Bestselling author and entrepreneur Ruth Chou Simons is encouraging mothers to find beauty in the mundane and rest in the Word of God amid the uncertainty and chaos stemming from the novel coronavirus.
“This is a really hard time for many mothers,” Simons told The Christian Post. “We need to have empathy and understand that this is not something we just need to get over. We were thrown into something we weren’t prepared for. We're realizing, 'I have to work from home and scrounge for food. How will I deal with homeschooling and with sickness?’”
But in these frightening moments, Simons, a homeschooling mother of six boys, advised parents to remember that “everything we had in Christ is still ours.”
“The lack of control we feel — maybe it’s a good reminder we were never in control in the first place,” she suggested. “The Scriptures tell us God has given us everything we need for life and godliness. What you really need to tackle this day isn’t just a perfect schedule or more tools and coloring sheets. Even though those things are great, we need to wake up with the reminder of who we are in Christ. That is the most important thing to remember in these times.”
“When we bring that kind of assurance to the dinner table, we can confidently say to our families, ‘We have the security that God loves us. There is no trial or suffering that isn’t ultimately going to be made right in Jesus.' We can rest assured in that. When we understand that God is loving and good, everything is ours.”
An artist, speaker, and owner of the successful faith-based business GraceLaced, Simons recently released her latest book, Foundations: 12 Biblical Truths to Shape a Family, written along with her husband, Troy. In it, the pair invite readers into their inspirational journey of raising their children to know and love God.
“This book has been 18 years in the making,” she told CP. “We are parents to six boys, our oldest just turned 18 this week, my youngest is 6. And while I’ve always written about truth being the basis of our lives, we’ve really just heard from my audience that they’d love some help with the family.”
Foundations features a simple, chapter-a-day format that includes Scripture, devotional thoughts, meditations, and discussion questions.
“This book is a journey through 12 principles for the Christian life that are pertinent to the family and individual,” Simons said. “They’re all based on Scripture and things we say to our children: Love God above all else and with all you’ve got. Hate sin, especially your own.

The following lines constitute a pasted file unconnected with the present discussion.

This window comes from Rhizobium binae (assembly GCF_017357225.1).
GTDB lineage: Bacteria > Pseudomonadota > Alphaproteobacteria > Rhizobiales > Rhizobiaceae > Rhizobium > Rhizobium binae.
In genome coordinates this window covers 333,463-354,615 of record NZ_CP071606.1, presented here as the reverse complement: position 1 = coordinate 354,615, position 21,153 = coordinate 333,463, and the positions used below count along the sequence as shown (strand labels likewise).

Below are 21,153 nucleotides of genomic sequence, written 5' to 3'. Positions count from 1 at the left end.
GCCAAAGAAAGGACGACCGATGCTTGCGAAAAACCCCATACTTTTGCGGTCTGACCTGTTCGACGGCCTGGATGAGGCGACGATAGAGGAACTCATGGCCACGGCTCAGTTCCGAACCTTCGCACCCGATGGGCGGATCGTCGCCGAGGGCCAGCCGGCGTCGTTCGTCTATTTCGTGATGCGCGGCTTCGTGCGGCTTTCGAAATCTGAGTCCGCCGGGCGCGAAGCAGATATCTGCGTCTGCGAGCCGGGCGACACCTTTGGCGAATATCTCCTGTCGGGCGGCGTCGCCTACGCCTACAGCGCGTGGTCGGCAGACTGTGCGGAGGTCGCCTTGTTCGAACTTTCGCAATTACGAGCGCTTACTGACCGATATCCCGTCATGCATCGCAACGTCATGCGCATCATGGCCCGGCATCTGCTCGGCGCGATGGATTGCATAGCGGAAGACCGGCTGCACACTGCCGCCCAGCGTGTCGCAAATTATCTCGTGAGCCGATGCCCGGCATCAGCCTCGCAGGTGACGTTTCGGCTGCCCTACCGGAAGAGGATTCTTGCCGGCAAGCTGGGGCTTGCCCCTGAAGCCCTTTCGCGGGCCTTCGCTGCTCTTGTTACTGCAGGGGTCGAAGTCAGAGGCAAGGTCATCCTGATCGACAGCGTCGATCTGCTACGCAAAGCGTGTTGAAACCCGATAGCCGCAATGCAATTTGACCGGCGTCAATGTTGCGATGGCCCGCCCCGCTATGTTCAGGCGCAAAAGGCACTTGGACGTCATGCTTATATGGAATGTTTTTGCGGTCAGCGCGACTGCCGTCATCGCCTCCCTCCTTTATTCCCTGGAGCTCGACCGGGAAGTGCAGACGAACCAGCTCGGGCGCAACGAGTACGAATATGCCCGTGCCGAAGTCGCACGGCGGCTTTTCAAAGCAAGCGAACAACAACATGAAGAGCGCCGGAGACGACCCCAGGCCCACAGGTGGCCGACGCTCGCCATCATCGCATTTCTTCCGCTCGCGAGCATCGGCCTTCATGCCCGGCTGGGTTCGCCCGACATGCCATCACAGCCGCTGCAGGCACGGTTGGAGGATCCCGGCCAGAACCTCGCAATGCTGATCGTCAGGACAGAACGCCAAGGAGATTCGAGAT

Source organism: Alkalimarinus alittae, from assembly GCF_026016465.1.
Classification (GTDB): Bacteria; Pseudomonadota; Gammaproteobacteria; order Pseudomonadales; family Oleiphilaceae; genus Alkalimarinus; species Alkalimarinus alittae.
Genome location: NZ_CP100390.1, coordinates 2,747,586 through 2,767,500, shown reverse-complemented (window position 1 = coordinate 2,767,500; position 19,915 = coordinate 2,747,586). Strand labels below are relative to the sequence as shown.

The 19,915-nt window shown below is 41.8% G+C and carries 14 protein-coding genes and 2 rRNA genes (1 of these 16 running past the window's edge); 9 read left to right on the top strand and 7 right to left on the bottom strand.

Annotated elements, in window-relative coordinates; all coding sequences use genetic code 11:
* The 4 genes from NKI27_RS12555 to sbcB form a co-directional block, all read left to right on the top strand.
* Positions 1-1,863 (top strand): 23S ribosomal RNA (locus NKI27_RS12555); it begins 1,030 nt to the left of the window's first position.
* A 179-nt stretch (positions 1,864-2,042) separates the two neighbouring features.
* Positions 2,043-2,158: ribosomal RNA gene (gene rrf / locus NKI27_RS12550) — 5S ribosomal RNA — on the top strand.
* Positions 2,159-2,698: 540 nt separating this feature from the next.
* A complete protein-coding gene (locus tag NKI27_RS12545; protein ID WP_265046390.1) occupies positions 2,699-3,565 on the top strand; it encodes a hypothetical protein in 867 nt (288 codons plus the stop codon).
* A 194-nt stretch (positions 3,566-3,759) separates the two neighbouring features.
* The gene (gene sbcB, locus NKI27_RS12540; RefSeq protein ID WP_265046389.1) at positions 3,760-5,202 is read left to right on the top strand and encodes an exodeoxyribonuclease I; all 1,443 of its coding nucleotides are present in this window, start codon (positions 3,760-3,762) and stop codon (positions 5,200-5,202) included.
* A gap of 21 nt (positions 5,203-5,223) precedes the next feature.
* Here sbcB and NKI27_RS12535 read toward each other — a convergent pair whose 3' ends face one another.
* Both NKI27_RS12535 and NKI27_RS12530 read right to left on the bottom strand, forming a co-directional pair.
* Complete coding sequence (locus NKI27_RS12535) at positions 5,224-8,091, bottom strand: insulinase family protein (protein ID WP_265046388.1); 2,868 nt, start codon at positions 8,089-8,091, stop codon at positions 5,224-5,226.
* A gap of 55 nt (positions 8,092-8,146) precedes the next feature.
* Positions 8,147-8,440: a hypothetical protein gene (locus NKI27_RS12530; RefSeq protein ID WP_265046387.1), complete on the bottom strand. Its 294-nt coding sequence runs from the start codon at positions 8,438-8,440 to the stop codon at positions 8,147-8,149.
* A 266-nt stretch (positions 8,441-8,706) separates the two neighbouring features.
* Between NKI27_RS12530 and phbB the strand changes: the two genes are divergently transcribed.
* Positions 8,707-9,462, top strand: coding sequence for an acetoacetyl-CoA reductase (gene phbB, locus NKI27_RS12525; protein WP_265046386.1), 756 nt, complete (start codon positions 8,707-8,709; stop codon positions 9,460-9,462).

“Those are the foundations for the rest of the rules, like giving generously and being an encourager and forgiving,” she continued. “Discovering that God loves us, and we’ve got to love Him back. We must hate our sin and fight it daily. They aren’t comprehensive, and there are more in the Scriptures, but these are things we can confidently say we want to be about as a family.”
When writing the book, Simons kept in mind “single parents, grandparents, or families who have lost a spouse” in addition to “traditional” families.
“This book isn’t just for the perfect family sitting with their hands folded on their laps,” she said. “We believe God’s Word is applicable to even those of us who don’t feel equipped. Whatever your situation may be, God will equip you to encourage that person right before you.”
Simons and her husband also host a podcast — also titled "Foundations" — that delves deeper into how parents can root both their children and themselves in Scriptural truths. Training children to know and love the Lord begins, first and foremost, with parents, she said.
“After 18 years of parenting, we’ve realized that the number one thing that has made a difference isn’t the books we’ve read or the schedule we’ve kept, but when we have a vibrant relationship with the Lord,” Simons said. “It starts with us coming to a place where we say, ‘I’ve got to take inventory of where I’m at with the Lord these days. Do I talk to Him about things? Do I go to the Word of God to inform my heart?’”
While plugging into a local church contributes to a healthy spiritual walk, Simons stressed the importance of unplugging, at times, from social media.
“Think through what you’re listening to and what advice you’re getting,” she said. “We will grow if we stay plugged into resources and encouragement that point us to the truth. Just scrolling through social media won’t help you become more equipped or encouraged. Comparison won’t help you love your life more.”
“My encouragement would be, if you feel unequipped and struggling, get plugged into your local church,” she continued. “Fill your mind and heart with encouragement.”
For young mothers “in the thick of it,” Simons advised, “don’t give up investing every day in your personal walk with Jesus, because when you live out the Gospel in messy ways in your home that will be the primary influence in your child’s life. You don’t have to have a perfect walk with God; you have to have a progressing one.”
Simons said she is “obsessed with the idea of investing at home.” She encouraged mothers to remember that through changing diapers, having a conversation with the child on their lap, or even washing dishes, they are “changing the world.”
“It’s easy to get blinded by the successes of others, but realize that the biggest impact I’ll ever have is from within the walls of my home, what I choose to invest with the people God has put right in front of me,” she emphasized. “My encouragement is, don’t dismiss these times at home. They’re not wasted.”
“We’re being transformed in things we don’t find remarkable,” she added. “God is at work and active. I’m right alongside you, striving to tackle my day, remember that.”